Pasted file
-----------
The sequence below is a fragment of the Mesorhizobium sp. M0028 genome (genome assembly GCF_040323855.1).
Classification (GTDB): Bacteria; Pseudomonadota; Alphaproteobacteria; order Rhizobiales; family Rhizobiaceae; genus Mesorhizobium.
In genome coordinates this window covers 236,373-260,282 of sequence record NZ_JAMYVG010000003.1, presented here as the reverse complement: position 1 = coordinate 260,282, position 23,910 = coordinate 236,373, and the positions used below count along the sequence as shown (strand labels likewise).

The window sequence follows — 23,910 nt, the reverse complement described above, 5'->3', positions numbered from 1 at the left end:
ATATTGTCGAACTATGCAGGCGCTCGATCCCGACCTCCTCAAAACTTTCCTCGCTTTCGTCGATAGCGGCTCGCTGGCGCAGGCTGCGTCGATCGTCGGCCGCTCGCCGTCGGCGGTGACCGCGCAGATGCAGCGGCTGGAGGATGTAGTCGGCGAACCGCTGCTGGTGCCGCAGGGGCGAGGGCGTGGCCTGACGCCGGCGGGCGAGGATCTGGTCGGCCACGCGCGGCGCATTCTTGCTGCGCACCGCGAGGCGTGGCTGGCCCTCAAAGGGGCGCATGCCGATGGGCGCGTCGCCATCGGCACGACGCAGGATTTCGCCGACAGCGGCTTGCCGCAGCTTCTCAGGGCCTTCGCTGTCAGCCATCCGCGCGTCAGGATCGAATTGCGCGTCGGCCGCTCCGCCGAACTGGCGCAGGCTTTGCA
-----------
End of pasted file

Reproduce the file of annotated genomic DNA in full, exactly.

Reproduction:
The sequence below is a fragment of the Mesorhizobium sp. M0028 genome (genome assembly GCF_040323855.1).
Classification (GTDB): Bacteria; Pseudomonadota; Alphaproteobacteria; order Rhizobiales; family Rhizobiaceae; genus Mesorhizobium.
In genome coordinates this window covers 236,373-260,282 of sequence record NZ_JAMYVG010000003.1, presented here as the reverse complement: position 1 = coordinate 260,282, position 23,910 = coordinate 236,373, and the positions used below count along the sequence as shown (strand labels likewise).

The window sequence follows — 23,910 nt, the reverse complement described above, 5'->3', positions numbered from 1 at the left end:
ATATTGTCGAACTATGCAGGCGCTCGATCCCGACCTCCTCAAAACTTTCCTCGCTTTCGTCGATAGCGGCTCGCTGGCGCAGGCTGCGTCGATCGTCGGCCGCTCGCCGTCGGCGGTGACCGCGCAGATGCAGCGGCTGGAGGATGTAGTCGGCGAACCGCTGCTGGTGCCGCAGGGGCGAGGGCGTGGCCTGACGCCGGCGGGCGAGGATCTGGTCGGCCACGCGCGGCGCATTCTTGCTGCGCACCGCGAGGCGTGGCTGGCCCTCAAAGGGGCGCATGCCGATGGGCGCGTCGCCATCGGCACGACGCAGGATTTCGCCGACAGCGGCTTGCCGCAGCTTCTCAGGGCCTTCGCTGTCAGCCATCCGCGCGTCAGGATCGAATTGCGCGTCGGCCGCTCCGCCGAACTGGCGCAGGCTTTGCA